NASA has reached an important milestone, as the 188,000-pound core stage of its latest rocket is now standing vertically inside an assembly building in Florida.
With sights firmly on a crewed Moon landing, NASA is gearing up for Artemis I. For this upcoming three-week mission, an Orion spacecraft will travel 280,000 miles (450,000 km) to the Moon and back, in what will be a critically important test of the agency’s upcoming megarocket: the Space Launch System, or SLS.
With the SLS Green Run tests all wrapped up, NASA can finally get into the important business of preparing the rocket for this historic launch, which is currently scheduled for November 2021. Assembly of the 322-foot-tall (98-meter) rocket is currently taking place in Bay 3 of the Vehicle Assembly Building at NASA’s Kennedy Space Center in Florida.
A dramatic photo taken on Saturday, June 12 shows the gigantic core stage being lowered onto the mobile launcher, which will eventually transport the rocket to Launch Pad 39B. Once the stacking is complete, the core stage will sit nestled between the twin solid rocket boosters. Teams with NASA’s Exploration Ground Systems, along with private contractor Jacobs, have been doing the heavy lifting, so to speak.
“Serving as the backbone of the rocket, the core stage supports the weight of the payload, upper stage, and crew vehicle, as well as carrying the thrust of its four engines and two five-segment solid rocket boosters,” noted NASA in its release. The rocket’s four RS-25 engines will provide more than 2 million pounds of thrust during launch. Add the power provided by the two side boosters, and the total lift capacity then reaches 8.8 million pounds of thrust.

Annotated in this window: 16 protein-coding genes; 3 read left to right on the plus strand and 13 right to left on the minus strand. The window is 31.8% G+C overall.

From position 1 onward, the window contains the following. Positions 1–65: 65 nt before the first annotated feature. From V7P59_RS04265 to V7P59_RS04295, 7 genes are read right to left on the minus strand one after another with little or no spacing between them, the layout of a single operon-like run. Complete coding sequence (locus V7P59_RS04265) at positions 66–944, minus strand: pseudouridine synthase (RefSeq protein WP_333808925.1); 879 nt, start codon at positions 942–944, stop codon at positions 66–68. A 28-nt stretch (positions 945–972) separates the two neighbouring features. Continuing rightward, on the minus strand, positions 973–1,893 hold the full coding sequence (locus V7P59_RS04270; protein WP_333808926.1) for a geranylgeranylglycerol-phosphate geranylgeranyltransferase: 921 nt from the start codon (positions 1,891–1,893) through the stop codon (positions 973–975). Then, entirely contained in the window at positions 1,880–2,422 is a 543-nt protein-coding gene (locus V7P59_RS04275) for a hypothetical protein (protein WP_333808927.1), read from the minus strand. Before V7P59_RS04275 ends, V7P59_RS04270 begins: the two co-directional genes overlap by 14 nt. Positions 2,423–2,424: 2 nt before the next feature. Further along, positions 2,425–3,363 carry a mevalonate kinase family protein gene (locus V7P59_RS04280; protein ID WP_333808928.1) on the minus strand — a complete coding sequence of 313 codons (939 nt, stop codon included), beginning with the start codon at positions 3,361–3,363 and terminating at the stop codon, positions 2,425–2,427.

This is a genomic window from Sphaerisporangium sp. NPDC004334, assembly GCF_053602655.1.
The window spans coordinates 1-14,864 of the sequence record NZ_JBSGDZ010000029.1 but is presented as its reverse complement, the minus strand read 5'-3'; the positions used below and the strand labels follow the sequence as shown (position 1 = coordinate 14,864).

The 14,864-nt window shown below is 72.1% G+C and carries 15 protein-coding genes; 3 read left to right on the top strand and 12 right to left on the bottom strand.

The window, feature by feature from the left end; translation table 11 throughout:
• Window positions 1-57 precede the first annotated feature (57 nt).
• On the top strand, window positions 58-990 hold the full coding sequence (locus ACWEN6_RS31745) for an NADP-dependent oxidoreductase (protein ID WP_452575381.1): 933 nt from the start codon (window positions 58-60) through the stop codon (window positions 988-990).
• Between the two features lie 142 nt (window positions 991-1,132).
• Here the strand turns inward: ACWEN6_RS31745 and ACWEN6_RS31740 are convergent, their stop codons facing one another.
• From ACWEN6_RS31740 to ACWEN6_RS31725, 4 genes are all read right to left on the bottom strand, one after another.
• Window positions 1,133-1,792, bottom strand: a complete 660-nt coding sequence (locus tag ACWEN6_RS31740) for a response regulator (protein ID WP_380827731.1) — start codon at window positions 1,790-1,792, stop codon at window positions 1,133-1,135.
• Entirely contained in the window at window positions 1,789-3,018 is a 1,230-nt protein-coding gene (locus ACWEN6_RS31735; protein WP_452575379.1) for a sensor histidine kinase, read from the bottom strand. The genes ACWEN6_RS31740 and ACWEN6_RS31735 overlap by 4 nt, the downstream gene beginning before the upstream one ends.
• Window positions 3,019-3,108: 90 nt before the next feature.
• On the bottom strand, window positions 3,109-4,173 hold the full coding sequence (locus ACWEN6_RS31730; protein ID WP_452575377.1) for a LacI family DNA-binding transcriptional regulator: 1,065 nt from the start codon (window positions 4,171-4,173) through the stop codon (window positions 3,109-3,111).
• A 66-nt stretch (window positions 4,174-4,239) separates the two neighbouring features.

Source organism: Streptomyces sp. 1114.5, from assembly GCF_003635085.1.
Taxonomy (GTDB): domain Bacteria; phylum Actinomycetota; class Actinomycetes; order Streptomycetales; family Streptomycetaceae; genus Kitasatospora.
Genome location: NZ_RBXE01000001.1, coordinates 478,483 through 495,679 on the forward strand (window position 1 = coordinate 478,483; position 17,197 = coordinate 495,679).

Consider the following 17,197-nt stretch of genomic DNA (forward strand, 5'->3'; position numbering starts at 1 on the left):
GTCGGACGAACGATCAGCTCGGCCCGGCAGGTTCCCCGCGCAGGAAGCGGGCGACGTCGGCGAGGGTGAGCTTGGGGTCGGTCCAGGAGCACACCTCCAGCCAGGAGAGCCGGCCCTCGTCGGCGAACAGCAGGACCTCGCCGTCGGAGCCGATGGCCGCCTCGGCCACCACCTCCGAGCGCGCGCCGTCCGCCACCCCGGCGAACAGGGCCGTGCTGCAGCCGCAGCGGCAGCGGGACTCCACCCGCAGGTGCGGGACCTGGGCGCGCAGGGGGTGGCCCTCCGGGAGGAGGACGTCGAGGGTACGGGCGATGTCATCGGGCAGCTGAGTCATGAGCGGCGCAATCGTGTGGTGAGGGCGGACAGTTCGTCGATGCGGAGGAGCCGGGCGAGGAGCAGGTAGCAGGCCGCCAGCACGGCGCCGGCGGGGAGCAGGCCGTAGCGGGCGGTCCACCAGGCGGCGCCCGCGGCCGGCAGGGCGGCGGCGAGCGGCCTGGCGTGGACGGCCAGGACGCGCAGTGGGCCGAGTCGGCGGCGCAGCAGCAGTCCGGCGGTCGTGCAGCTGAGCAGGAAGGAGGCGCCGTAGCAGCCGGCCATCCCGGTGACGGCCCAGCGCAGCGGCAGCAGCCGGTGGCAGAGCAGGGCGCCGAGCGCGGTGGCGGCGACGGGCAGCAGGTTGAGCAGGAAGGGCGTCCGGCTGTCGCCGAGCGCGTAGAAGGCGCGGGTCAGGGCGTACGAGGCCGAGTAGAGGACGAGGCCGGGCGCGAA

A time-lapse video released yesterday shows the stacking process, as the core stage, which arrived at the facility on April 27, was raised from a horizontal to vertical position.
Once assembly is complete and the rocket is brought to Pad 39B, NASA will then conduct practice countdowns and fueling tests. The mobile launcher will then return SLS to the assembly building for “final closeouts, inspections, and ordnance connections,” and then roll it back to the pad about six days before launch, as SpaceFlightNow reports.
Should Artemis I go as planned, we can then look forward to Artemis II (probably in 2023), in which a crewed Orion spacecraft will zip around the Moon—no landing just yet—and return to Earth. The Artemis III mission, currently scheduled for 2024, will attempt to land two American astronauts, a man and a woman, on the lunar surface for the first time since the Apollo missions.
These dates are subject to change, however, as the Biden administration reconsiders the current timeline. No sense in rushing this when lives will be on the line.